The Taikomia Species
The Taikomia is a species of my own creation. It is not based on any other existing species, nor is it founded on fact, or zoological science of species. The name was a result of me smacking the keyboard randomly, and taking out silly letters until I found a name that I liked. I just decided to write this in the matter of about an hour, so if you’re unhappy with the design, basis, or functionality of my species, you can kindly stick your opinion up your ass, and let it ferment until you shit it back out your mouth.
Taikomia are often seen in shallow, to medium depths of water. Though they can be found wandering forest ground for sustenance, or waste/trash left by passersby. They enjoy collecting trash to be added to their nests under-water.
They build their nests under the water, dug into the sides of river banks, ponds, or even puddles. They cannot survive more than Ten hours away from water, as their skin, though furred, must be moisturized. Their skin is not scaled as though it may look, instead thin layers of skin folding on each-other, giving it a scaled-like pattern, and through these folded layers, it can stay wet for longer periods of time.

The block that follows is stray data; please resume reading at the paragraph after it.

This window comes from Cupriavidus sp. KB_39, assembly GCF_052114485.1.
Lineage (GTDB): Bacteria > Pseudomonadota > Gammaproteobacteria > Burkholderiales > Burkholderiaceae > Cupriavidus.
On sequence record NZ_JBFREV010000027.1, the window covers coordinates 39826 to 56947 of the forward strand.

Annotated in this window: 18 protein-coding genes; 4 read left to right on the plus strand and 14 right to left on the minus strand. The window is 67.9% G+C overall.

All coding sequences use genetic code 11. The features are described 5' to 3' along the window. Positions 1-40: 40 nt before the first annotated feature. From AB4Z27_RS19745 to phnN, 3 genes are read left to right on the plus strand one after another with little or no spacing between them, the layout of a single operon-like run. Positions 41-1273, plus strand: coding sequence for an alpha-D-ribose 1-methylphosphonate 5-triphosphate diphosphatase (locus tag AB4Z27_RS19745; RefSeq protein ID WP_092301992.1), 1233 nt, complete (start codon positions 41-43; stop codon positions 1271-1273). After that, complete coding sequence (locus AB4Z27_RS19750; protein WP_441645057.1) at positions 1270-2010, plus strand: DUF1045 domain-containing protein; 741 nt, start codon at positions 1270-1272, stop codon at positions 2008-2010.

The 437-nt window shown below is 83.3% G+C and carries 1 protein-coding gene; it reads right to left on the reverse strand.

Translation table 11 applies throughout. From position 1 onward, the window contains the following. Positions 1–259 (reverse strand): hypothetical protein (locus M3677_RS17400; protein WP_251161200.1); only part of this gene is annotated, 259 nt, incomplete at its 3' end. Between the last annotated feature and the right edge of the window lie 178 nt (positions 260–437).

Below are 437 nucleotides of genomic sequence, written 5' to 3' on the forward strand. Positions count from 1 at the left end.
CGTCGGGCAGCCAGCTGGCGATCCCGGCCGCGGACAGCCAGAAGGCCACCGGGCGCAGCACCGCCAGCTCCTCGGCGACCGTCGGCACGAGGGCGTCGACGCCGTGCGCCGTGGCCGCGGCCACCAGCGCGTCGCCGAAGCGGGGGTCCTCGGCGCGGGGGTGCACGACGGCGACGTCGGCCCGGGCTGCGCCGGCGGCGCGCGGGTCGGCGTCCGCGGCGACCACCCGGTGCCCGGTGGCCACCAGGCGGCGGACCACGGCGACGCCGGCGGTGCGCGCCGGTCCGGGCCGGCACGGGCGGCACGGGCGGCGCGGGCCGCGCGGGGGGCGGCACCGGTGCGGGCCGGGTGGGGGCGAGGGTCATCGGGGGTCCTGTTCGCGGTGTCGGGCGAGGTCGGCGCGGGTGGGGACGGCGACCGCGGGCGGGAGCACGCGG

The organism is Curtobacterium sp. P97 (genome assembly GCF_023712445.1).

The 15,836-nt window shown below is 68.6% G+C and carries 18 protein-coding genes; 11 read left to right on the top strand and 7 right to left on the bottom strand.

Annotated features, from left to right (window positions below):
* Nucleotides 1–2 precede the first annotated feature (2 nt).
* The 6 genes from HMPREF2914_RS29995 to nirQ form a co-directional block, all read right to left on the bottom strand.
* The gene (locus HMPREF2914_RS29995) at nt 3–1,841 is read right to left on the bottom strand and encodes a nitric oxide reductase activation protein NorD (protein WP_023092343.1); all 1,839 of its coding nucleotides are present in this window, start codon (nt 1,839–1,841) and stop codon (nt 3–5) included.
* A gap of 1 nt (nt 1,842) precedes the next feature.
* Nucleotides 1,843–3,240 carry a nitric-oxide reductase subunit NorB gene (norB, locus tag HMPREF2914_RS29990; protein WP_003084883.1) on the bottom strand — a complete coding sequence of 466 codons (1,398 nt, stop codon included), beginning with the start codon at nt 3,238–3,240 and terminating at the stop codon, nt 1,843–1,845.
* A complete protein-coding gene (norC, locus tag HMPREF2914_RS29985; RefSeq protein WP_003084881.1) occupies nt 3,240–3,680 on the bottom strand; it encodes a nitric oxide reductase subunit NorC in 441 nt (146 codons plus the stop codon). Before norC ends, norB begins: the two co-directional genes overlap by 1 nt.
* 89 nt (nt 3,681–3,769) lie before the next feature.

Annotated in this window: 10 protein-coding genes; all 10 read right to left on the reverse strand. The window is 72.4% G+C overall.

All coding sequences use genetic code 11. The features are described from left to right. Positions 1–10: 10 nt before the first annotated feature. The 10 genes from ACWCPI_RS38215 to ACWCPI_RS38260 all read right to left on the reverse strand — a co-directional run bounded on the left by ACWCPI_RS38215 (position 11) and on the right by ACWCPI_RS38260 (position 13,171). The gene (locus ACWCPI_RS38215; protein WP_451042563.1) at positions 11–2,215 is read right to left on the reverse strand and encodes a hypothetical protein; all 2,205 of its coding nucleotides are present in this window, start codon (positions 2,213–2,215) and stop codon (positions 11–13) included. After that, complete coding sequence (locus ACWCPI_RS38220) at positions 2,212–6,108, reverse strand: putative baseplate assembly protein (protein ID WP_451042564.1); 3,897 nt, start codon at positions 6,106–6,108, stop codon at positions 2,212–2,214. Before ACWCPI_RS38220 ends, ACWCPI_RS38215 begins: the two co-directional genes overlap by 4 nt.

The males and females of the Taikomia species are very different from each-other. The males are shorter, but stouter. Usually walking on all four limbs, using their tail to keep track of where they came from, as they’re more aloof then their female counterparts, and don’t tend to survive long, unless finding a partner early in life. The females of the species are the more dignified, and clearer-minded of the species. Usually walking on just its hind legs, almost always keeping its tail from the ground, it doesn’t look for a mate early in life, rather spending most of its life creating it’s nest, or searching for a safe habitat for creating one, as the place where they’re usually born are filled with males closely related to them, and inbreeding isn't possible; as when attempted, the host seed, and egg do not latch onto one another. This is because the DNA is too similar, and rejected by their genetics.